Figure 6
figure 6

Comparison and Gene Ontology enrichment analysis of differentially expressed genes. (A) Counts of DEGs identified in Helltop and DH372 after ergot infection (Helltop = DEGs identified within Helltop; DH372 = DEGs identified within DH372 after ergot infection (B) Significant gene enriched terms found in DEGs identified in both hybrids after ergot infection.

Figure 7
figure 7

Gene Set Enrichment Analysis (GSEA) of DEGs to identify pathways in Biological processes (A) and Molecular functions (MF). Pectin catabolic process and cell wall modification were significant pathway in GESA in biological process and pectinesterase activity and Rho GTPase binding were significant pathways in molecular function.

Table 4 List of genes in Pectinesterase activity and cell wall modification pathways with their expression values. These two pathways identified through Gene set enrichment analysis (GSEA).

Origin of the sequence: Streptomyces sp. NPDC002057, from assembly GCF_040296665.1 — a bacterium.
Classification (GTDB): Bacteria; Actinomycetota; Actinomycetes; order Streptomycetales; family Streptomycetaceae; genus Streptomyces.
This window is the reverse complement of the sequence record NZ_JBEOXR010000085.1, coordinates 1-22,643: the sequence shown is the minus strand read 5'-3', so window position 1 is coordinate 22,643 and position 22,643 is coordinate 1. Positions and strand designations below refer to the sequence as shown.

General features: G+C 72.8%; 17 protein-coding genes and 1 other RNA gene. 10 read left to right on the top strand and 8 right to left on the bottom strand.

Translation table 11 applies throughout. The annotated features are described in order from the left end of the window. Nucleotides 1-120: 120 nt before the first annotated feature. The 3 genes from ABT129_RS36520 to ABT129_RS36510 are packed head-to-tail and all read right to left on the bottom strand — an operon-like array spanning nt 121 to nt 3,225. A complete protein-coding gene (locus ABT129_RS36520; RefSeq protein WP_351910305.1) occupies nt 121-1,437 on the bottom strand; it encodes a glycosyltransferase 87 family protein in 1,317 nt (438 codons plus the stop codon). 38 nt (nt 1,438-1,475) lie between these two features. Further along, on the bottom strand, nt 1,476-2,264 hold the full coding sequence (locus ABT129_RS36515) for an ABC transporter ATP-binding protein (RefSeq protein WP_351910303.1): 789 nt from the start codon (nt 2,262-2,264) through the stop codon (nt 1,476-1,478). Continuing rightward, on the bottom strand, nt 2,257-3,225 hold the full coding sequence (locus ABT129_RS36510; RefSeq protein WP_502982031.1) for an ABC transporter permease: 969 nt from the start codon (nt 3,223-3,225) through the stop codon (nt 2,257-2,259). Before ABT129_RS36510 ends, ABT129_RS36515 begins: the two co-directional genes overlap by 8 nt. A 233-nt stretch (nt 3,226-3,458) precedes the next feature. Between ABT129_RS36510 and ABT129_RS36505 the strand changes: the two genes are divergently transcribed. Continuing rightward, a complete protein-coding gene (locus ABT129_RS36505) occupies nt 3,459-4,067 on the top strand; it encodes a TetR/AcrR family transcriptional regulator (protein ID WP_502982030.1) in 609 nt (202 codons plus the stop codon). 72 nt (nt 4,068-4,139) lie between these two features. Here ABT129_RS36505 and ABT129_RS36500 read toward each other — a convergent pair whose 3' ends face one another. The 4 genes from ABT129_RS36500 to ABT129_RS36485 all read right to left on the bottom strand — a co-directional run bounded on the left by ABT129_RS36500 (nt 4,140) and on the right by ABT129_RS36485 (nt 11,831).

Expression profile and behavior of wheat orthologs

The majority of wheat orthologs have very similar expression pattern with higher expression during flower initiation stage (Supplementary Fig. 3A). In the quest to understand the function of these genes, we found out that majority of the genes in wheat were not highly expressed under biotic stress category. Orthologues of COBRA-like 10 (TraesCS7D02G136500), probable pectinesterase inhibitor 21 (TraesCS2D02G091800) and Polygalacturonase (TraesCS5B02G468900, TraesCS5A02G459000 and TraesCS1B02G274500) did not exhibit differential expression under various biotic stresses. Notably, orthologues of “XLOC_386424” (TraesCS1B02G274500) had significant up-regulation under various biotic stress (Supplementary Fig. 3B) and orthologs of “XLOC_149812” (TraesCS6A02G351000) exhibit down-regulation after F. graminearum infection.

Discussion